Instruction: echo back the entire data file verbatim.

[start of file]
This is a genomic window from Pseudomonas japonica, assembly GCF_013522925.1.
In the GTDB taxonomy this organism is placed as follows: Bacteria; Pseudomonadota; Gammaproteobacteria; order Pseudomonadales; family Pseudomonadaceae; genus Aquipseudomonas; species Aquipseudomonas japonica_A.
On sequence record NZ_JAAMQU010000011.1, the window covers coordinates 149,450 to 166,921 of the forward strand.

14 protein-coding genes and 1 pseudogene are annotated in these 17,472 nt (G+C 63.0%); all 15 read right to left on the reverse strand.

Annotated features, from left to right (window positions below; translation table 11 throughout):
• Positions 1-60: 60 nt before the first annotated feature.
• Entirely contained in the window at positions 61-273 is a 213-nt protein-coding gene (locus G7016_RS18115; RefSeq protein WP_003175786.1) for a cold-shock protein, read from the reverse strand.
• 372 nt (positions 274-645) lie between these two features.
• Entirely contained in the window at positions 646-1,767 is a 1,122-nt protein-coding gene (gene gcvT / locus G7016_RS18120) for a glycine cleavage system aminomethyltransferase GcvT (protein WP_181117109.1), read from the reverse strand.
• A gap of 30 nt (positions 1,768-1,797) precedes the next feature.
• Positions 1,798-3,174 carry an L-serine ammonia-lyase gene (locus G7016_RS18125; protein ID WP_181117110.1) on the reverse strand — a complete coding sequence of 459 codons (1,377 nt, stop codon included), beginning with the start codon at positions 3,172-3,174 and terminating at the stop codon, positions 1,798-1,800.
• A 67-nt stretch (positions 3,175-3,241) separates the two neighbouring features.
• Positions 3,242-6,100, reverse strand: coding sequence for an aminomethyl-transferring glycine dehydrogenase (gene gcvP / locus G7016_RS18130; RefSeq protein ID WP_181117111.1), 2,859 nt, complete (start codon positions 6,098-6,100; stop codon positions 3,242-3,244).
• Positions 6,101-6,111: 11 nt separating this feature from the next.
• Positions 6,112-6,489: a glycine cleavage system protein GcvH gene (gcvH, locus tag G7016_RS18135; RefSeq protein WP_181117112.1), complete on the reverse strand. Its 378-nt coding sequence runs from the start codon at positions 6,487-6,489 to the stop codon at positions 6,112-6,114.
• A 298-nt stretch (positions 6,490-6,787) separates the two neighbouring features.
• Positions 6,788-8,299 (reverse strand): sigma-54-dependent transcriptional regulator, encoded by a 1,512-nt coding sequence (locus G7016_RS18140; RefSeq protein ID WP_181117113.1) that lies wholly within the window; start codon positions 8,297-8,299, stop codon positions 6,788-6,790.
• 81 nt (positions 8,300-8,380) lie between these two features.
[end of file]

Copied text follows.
This is a genomic window from Pseudomonas japonica, assembly GCF_013522925.1.
In the GTDB taxonomy this organism is placed as follows: Bacteria; Pseudomonadota; Gammaproteobacteria; order Pseudomonadales; family Pseudomonadaceae; genus Aquipseudomonas; species Aquipseudomonas japonica_A.
On sequence record NZ_JAAMQU010000011.1, the window covers coordinates 149,450 to 166,921 of the forward strand.

14 protein-coding genes and 1 pseudogene are annotated in these 17,472 nt (G+C 63.0%); all 15 read right to left on the reverse strand.

Annotated features, from left to right (window positions below; translation table 11 throughout):
• Positions 1-60: 60 nt before the first annotated feature.
• Entirely contained in the window at positions 61-273 is a 213-nt protein-coding gene (locus G7016_RS18115; RefSeq protein WP_003175786.1) for a cold-shock protein, read from the reverse strand.
• 372 nt (positions 274-645) lie between these two features.
• Entirely contained in the window at positions 646-1,767 is a 1,122-nt protein-coding gene (gene gcvT / locus G7016_RS18120) for a glycine cleavage system aminomethyltransferase GcvT (protein WP_181117109.1), read from the reverse strand.
• A gap of 30 nt (positions 1,768-1,797) precedes the next feature.
• Positions 1,798-3,174 carry an L-serine ammonia-lyase gene (locus G7016_RS18125; protein ID WP_181117110.1) on the reverse strand — a complete coding sequence of 459 codons (1,377 nt, stop codon included), beginning with the start codon at positions 3,172-3,174 and terminating at the stop codon, positions 1,798-1,800.
• A 67-nt stretch (positions 3,175-3,241) separates the two neighbouring features.
• Positions 3,242-6,100, reverse strand: coding sequence for an aminomethyl-transferring glycine dehydrogenase (gene gcvP / locus G7016_RS18130; RefSeq protein ID WP_181117111.1), 2,859 nt, complete (start codon positions 6,098-6,100; stop codon positions 3,242-3,244).
• Positions 6,101-6,111: 11 nt separating this feature from the next.
• Positions 6,112-6,489: a glycine cleavage system protein GcvH gene (gcvH, locus tag G7016_RS18135; RefSeq protein WP_181117112.1), complete on the reverse strand. Its 378-nt coding sequence runs from the start codon at positions 6,487-6,489 to the stop codon at positions 6,112-6,114.
• A 298-nt stretch (positions 6,490-6,787) separates the two neighbouring features.
• Positions 6,788-8,299 (reverse strand): sigma-54-dependent transcriptional regulator, encoded by a 1,512-nt coding sequence (locus G7016_RS18140; RefSeq protein ID WP_181117113.1) that lies wholly within the window; start codon positions 8,297-8,299, stop codon positions 6,788-6,790.
• 81 nt (positions 8,300-8,380) lie between these two features.